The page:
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The Charlotte post. (Charlotte, N.C.) 1918-????, May 15, 1997, Image 18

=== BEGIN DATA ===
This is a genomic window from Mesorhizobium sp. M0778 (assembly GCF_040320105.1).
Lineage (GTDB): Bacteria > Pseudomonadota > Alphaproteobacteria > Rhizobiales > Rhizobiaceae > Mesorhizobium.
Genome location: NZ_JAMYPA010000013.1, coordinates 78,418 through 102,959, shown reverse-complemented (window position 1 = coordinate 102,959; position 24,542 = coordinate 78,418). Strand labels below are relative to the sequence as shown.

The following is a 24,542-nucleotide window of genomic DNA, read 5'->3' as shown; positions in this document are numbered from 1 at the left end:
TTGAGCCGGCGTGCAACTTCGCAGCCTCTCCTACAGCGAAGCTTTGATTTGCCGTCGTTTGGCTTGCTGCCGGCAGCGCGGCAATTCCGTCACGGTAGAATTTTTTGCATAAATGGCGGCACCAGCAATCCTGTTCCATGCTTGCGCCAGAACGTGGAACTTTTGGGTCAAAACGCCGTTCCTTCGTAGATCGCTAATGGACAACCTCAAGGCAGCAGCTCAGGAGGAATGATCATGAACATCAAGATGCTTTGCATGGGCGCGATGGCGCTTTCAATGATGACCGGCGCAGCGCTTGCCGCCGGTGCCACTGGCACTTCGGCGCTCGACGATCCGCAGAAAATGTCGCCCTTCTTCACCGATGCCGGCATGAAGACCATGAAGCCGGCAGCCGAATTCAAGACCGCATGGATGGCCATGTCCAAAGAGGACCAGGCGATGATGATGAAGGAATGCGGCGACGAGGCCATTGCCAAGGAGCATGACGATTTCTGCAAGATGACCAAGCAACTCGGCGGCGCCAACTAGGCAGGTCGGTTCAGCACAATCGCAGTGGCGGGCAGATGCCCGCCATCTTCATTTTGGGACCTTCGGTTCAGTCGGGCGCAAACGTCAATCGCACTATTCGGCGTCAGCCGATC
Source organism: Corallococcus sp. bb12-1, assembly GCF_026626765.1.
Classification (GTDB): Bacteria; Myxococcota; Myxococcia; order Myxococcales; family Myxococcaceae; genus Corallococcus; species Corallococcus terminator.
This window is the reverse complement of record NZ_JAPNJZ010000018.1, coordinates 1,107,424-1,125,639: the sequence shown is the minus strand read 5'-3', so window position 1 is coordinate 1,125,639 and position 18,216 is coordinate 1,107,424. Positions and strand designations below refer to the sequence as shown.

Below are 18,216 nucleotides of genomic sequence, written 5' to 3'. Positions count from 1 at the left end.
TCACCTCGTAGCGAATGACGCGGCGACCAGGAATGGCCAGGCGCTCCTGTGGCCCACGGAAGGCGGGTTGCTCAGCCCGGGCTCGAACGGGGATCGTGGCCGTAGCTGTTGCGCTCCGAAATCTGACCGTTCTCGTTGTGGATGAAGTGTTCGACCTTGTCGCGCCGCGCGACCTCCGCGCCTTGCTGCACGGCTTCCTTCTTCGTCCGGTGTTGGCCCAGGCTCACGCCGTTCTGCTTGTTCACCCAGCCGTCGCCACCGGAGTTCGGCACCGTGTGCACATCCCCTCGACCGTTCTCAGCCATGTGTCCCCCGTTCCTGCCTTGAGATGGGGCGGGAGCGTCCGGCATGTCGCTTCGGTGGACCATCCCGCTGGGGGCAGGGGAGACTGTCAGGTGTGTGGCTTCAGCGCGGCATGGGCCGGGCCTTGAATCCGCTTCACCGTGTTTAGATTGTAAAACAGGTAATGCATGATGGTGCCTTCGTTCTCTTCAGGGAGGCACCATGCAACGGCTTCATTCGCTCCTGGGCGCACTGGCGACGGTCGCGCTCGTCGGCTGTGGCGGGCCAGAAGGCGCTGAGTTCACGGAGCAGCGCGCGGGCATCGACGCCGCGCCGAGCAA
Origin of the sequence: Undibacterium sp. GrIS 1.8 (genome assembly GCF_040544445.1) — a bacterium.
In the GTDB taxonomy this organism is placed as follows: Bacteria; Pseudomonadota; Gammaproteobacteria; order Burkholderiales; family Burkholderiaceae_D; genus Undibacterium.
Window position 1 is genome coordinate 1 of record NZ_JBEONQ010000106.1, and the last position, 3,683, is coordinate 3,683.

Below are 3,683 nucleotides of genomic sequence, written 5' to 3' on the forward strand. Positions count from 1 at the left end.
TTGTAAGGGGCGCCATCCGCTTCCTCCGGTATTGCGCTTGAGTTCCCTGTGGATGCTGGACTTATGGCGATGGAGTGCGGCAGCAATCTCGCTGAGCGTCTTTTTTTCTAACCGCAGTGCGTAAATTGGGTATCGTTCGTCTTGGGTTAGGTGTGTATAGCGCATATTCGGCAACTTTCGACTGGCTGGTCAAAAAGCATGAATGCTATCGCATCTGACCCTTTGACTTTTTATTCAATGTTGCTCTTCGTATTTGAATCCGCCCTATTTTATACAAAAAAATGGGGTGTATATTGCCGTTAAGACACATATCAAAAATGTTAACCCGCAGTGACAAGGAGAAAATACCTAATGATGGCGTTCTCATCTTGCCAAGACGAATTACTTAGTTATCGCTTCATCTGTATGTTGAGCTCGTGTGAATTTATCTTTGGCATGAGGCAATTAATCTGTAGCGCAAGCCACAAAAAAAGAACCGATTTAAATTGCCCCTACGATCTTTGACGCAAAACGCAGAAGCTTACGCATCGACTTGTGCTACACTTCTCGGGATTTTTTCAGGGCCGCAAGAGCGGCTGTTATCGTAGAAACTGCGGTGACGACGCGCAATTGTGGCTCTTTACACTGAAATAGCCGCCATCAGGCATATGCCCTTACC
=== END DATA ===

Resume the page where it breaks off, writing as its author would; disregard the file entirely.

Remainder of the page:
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I pan SPORTS/The Charlotte Post Thursday, May 15, 1997 For the Week of May 6 through May 12, 1997 THANKS, BUT NO THANKS Jackson State Sports Photo ONEAL: Tops all college golfers in scoring average. ▼ JACKSON STATE GOLFER DECLINES NCAA INVITATION AFTER TEAM SNUBBED UNDER THE BANNER WHAT'S GOING ON IN AND AROUND BLACK COLLEGE SPORTS PAID OUT: Alabama State product, Eddie Robinson, now a linebacker with the Jacksonville Jaguars is the highest paid black college player in the National Football League's (NFL) American Football Confer ence (AFC) according to a listing of salaries in last Wednesday's (May 7) USA Today. Robinson's take to tals $2,351,900, just above Pitts burgh all-pro linebacker Greg Lloyd's $2,325,000. Lloyd played at Fort Valley State. The two are the only black college AFC players whose salaries exceed the $2 million mark. Ten players make over $1 million. Next week we'll give a list of black college player's salaries in the National Football Conference. Here is the list ranked according to salary: W-S State Sports Photo THIGPEN: Former W-S state star makes just over $1 million. BASE TOTAL PLAYER, COLLEGE, TEAM SALARY BONUS SALARY Eddie Robinson, Alab. St.-Jacksonvl 1,500,000 851,900 2,351,900 Greg Lloyd, Ft. Valley St-Pittsburgh 1,400,000 925.000 2,325,000 Steve McNair, Alcorn State-Houston 1,228,800 760,900 1,989,700 Orlando Brown, S. C. State-Baltimore 1,100,000 462,500 1,562,500 Ben Coates, Livingstone-New Engl. 1,300,000 206,000 1,506,000 Shannon Sharpe, Sav. State-Denver 1,350,000 110,400 1,450,400 Howard Ballard, Alabama A&M*Seattle 355,000 1,058,000 1,413,000 Dwayne Harper, S. C. State-San Diego 950,000 496,000 1,446,000 Ashlely Ambrose, Miss. Valley-Cinn 700,000 500,400 1,200,400 Yancey Thigpen, W-S State-Pittsburgh 775,000 273,300 1,048,000 Eddie Anderson, Ft. Valley St.-Oakland 553,800 400,500 954,300 Hugh Douglas. Central State-NY Jets 512,500 425,000 937,500 Albert Lewis, Grambling-Oakland 196,000 740,500 936,500 Jimmy Smith, Jackson St.-Jacksonvl 540,900 367,200 908,100 Jamain Stephens, N. C. A&T-Pittsburgh 1 458,000 245,000 703,000 Wally Williams, Florida A&M-Baltimore 372,000 283,300 685,300 James Brown, Virginia St.-Miami 600,000 53,100 653,100 Robert Massey, NC Central-Jacksonvl 480,000 21,400 501,400 Anthony Cook, S. C. State-Houston 327,500 173,800 501,300 Herman Arvie, Grambling-Baltimore 196,000 290,600 486,600 Bryant Mix, Alcorn State-Houston 260,500 210,000 470,500 Roger Jones, Tenn. State-Cincinnati 350.000 67,100 417,100 Dan Land, Albany State-Oakland 275,000 50,000 325,000 Mario Perry, Jackson State-Buffalo 229,500 88,900 318,400 Richard Dent, Tenn. State-Indianapolis 275,000 25,000 300,000 Jaime Brown, Florida A&M-Denver 164,000 62,500 226,500 Everett Mclver, Ellz. Clty-Miami 200,000 22,500 222,500 Reggie Barlow, Alab. State-Jacksonvl 131,000 72,000 203,000 Earl Holmes, Floria A&M-Pittsburgh 136,000 65,000 201,000 Randy Fuller, Tenn. St.-Pittsburgh 196,000 1,700 197,700 Rupert Grant, Howard-New England 164,000 3,600 167,600 Marcus Hinton, Alcorn St.-Oakland 164,000 2,200 166,200 Emanuel Martin, Alabama St.-Buffalo 164,000 900 164,900 Jose White, Howard-Jacksonville 164,000 0 164,000 Devin Wyman, Ky. State-New England 143,000 8,200 151,200 James Roe, Norfolk State-Baltimore 131,000 15,500 146,500 Clarence Benford, Albany St. -Seattle 131,000 5,000 136,000 Jerry Wilson, Southem-Miami 131,000 0 131,000 Kendall Shello, Southern-indlanapolis 131,000 0 131,000 SPRING FINISH I The Mid Eastern Athletic Conference will hold its annual Spring Meeting May 28-30 (Wednesday - Friday) in St. Petersburg Beach, Floridaat the TradeWinds Resort. MEAC Commissioner Charles S. Harris will welcome the governing body including the Council of Chief Executive Officers (Presidents and Chan cellors, the Faculty Representatives, the Directors of Athlet- icsand the Senior Women Administrators). The MEAC All- Sports Awards winners will be announced and honored during the meetings. OAZEEZ Communiciitions. Inc. VOL. III. NO. 38 BASEBALL AND SOFTBALL PLAY-INS Atmlctic Conference THE STAT CORNER WHO ARE THE BEST PERFORMERS IN BLACK COLLEGE SPORTS MORE BLACK COLLEGE NFL ROOKIE FREE AGENT SIGNINIGS OAKLAND RAIDERS Chris Thompson, LB, Bowie State ST. LOUIS RAMS Billy Jenkins, DB , Howard BALTIMORE RAVENS Tony Lanier, WR, Virginia State at Cleveland, OH Fri., May 9 GAME ONE Florida A&M 4. Cleveland State 2 GAME TWO Cleveland State 8 Florida A&M 0 Sat., May 10 GAME THREE Cleveland State 12 Florida A&M 0 (Cleveland State wins best 2 of 3) Athletic Conference Southern University will play at West Coast Conference champion Santa Clara in the NCAA Baseball Play-in game Best 2 of 3 Friday, May 16 - one game Saturday, May 17 - doubleheader Jackson State golf team denied NCAA bid, again LUT WILLIAMS BCSP Editor It's deja vu all over again for the Jackson State men's gol f team and head coach Eddie Payton. Despite posting an excel lent 298.21 stroke average, win ning their ninth consecutive Southwestern Athletic Con ference (SWAC) title and three other tournaments along the way, and posting rather deci sive wins over two teams that received bids, the Tigers were snubbed by the three-member NCAA selection committee for entry to the 21 -team field for the Central Regional Champion ship. The committee selects the top eight in the district for entry to the Regional. The top ten teams in regional play advance to the national championship. "That’s the way it goes," said Payton, resigned to the fact that there is no appeals process available. He said he has turned his focus to the National Minor ity Golf Championship sched uled for next week in Cleve land. "1 thought we played well enough to get in. We played a strong schedule and we played pretty well. We soundly beat two teams that got in (South western Louisiana and Rice) in head-to-head competition. I think we should have gotten in." But he doesn’t blame the selection committee. He blames the process. Top JSU golfer says no to NCAA Jackson State senior golfer, Tim O'Neal, ranked as the nation's number one golfer by Golfstat Inc., is choosing not to play for the NCAA indi vidual champion-ship because his team didn't receive an invi tation to the NCAA Central Regional beginning this week. Instead, he will join his team in the National Minority Golf Championship, May 19-21 in Cleveland. O'Neal, who leads the na tion with a 71.83 stroke aver age is the frontrunner for the Golfstat Cup awarded each year to the men's collegiate golfer with the lowest scoring average adjusted for condi tions. Last year's winner was Tiger Woods, then of Stanford whose average was 70.61. Golfstat is the company hired by the NCAA to admin- isterthe NCAA Collegiate Golf Rating system, which is used by the NCAA for selections for their Championship. "Tim is a strong team player with real strong convictions," said Jackson State golf coach Eddie Payton who spoke with BCSP Monday while his team practiced for the Minority Championship. "To put the team's goals ahead of individual goals in this day and age is rare." O'Neal said in interviews published last week that the se lection process that left his team out is political. "I think the (selection) com mittee feels it they send me, it will shut up the coach," said O'Neal in a story published in the Jackson Clarion-Ledger. "It hurt me whien I found out we didn't make it because the two teams ahead of us (Rice and Southwetern Louisiana), we beat them like a drum. It’s all politics, I guess." Payton would not discuss when O'Neal would turn pro saying his star and the team is only concentrating on the tour nament coming up in Cleve land. Jackson State has won the titlesixtimesin the ten years the tournament has been played. Jackson State Sports Photo O'NEAL: Jackson State star says if team doesnl go he won't eiher. MEN’S GOLFSTAT CUP Rankings Tim O'Neal Sr., Jackson State 71.83 -0.43 Alberto Ochoa So.. TCU 71.81 -0.36 Chris Hanell Sr,, Arizona State 71.61 -0.29 Chris Wollmann Sr,, Ohio State 71.13 -0.28 John Rollins Sr., Va. Comm. 71.62 -0.15 Joel Kribel Jr., Stanford 71.81 -0.10 Brad Elder So., Texas 72.19 -0.07 Richard Couglin Sr., Clemson 72.54 -0.02 Michael Connell Jr., Miss. State 7-1.70 0.08 Robert Russell Sr., Mo. KC 72.21 0.16 The low scoring average is figured on scoring average versus par, adjusted for conditions. The Golfstat cup will be awarded after the NCAA Championship. "The process itself is un fair," he said. "These teams get in more on reputation than per formance. Because of their con ference affiliations and friend ships they've established over the years, it's hard for them to vote my team in when I'm not up there." Payton served three years on the selection committee and watched them bypass his squad two years ago despite another sterling season. Last year, JSU became the first black college ever to receive a bid to the tour nament. His team finished 16th in the Central Regional. "We are judged differently because we are a historically black college," said Payton. "It's like we're not supposed to be playingon that level so we don't get in." The best system said Payton would be to give automatic berths to conference champions as is done in NCAA basketball, baseball and tennis with addi tional at-large berths. Another method could be to split the districts in half for playoffs and take the top four teams from each section. Currently, selec tions are supposed to be based on head-to-head competition, overall winning percentage in the District and stroke differen tial. JSU beat Rice twice by a combined three strokes and beat SW Louisiana twice by 13 strokes. The selection commit tee includes SW Louisiana coach Bob Bass, Southwest TexasStatecoach Jim Bob Jack- son and David Foster, coach at North Texas State. Go figure. llth Minority Golf championship tees off Sixteen black college golf teams will descend on the Highland Park Golf Course just outside Cleve land through the weekend for the llth Annual Minority Golf Championships staged amid a flurry of acti vites over the four-day event. The 36-hole golf course lo cated in Highland Hills, Ohio, is the staging ground for four days of golf for black college teams, high schoolers and celebrities with a mixture of corporate schmoozing and job recruitment. The par-71 Red Course covering 6,090 yards and the par-71 Blue Course which is 6,562 yards are the city-run public courses frequented often by blacks in the Cleveland area, said Brown. Begun by local physician, the late Dr. Herschel Cochran as a United Negro College Fund fundraiser, the event has grown into a major fundraiser for the black college golf programs. "We give between $3-4,000 each year directly to the black college programs that participate," said Marga ret Brown, the local tournament direc tor. "We don't charge the teams to particpate. We take care of meals, all the greens fees for practice rounds and tour nament fees and we give each of them grab bags." All the teams have to do is get to the tournament. The colleges will play a six- man 54 hole tournament (27 holes each day) while the high schoolers play a 36- hole format May 19-20. Seventy-five (75) high schoolers are entered this year. Black college golfers not on teams are allowed to compete for the individual champtionships. The total field this year is 196. Celebrities, led by actor Clifton Davis, play a Scramble May 19 on an other course. Celebs pay $1,000 for four-man teams. Individual players pay $250. The celebrity field is full at 193, Brown said. Other activities include a Job Fair where 10-12 major golf companies will be recruiting young golfers for vari ous non-teaching pro positions in the golfing industry. Brown said this year Softspike, a shoe company will be re placing all the teams metal spikes with the new soft spikes which are slowly becoming the footwear of choice for many golf courses. A United State Golf Associa tion (USGA) professionial will conduct a Rules Seminar for the players to ac quaint them with all the new rules and rule changes in golf. A banquet, spon sored by Pizza Hut, begins the activities on Saturday. On Sunday, Golf World/ Golf Digest will sponsor a barbecue. "With the high schoolers here, it gives the college coaches a chance to replace some of the talent they may be losing to graduation and perhaps offer some of the young people scholarships to their programs," said Brown. "It also gives these young people a chance to understand the golf business." Teams scheduled to play this year include: Clark Atlanta, Bethune- Cookman^ Alabama State, Florida A&M, Kentucl^ State, SouthCarolina State, Hampton, Texas Southern, Southern, Jackson State, Fayetteville State, St. Augustines, Virginia Union, Talladega and Tennessee State. The colleges compete in Div. I and Div. II formats. Fayetteville.State is the reigning Div. II champion. Hampton defeated Florida A&M on the first hole of a sudden death playoff to win last year's Div. I title. For more information on the tournament, contact the Highland Park Golf Course at 216-3489-7273. BCSP Notes ▼ "Rape of a Spelman Coed" is the cover story of a Special Report in the May 1997 issue of Emerge magazine on rape. The story, written by Lori Robinson, examines the alleged rape of a female student of Spelman College by four members of the Morehouse College baskeball team on the Morehouse campus last Fall and the subsequent division that the incident has caused on the neighboring Atlanta Uni versity Complex campuses. The four stu dent/athletes were suspended initially for one year but were reinstated for the Spring semester. The story explores attitudes towards rape and has a sexual violence attitude survey. A related story from rape counselors is included. T Speculation about the fate of the football program at Central State (Ohio) continues to abound. Word is that the school has cancelled a date with Vii^inia Union in the 1997 football season. The Wilberforce, Ohio school An alleged rape by four Morehouse basketball players is the Cover story of the May issue of Emerge Magazine. has been experiencing severe financial diffi culties that may jeopardize their fielding a team this year. Officials could not be reached for comment. ▼ While on the subject of football an intrigu ing matchup has been scheduled in the open ing weeksof the 1997football season. Howard University, the defending Mid Eastern Ath letic Conference (MEAC) champ, is sched uled to play Southwestern Athletic Confer ence (SWAC) champ Jackson State in Jack- son on Sept. 6 at 7 pm. The game not only pits the two black college Div. I-AA conference champs but brings together the top two signal cal lers perhaps i n al 1 of I-AA footbal 1. Howard's Ted White led the Bison to the Heritage Bowl championship last year while being tabbed as the MEAC Offensive Player of the Year. Jackson State's Grailyn Pratt won the same award in the SWAC while leading the Tigers to a I-AA playoff appearance. Early estimates are that the matchup could fill up Jackson Memorial Stadium's 60,000 seats.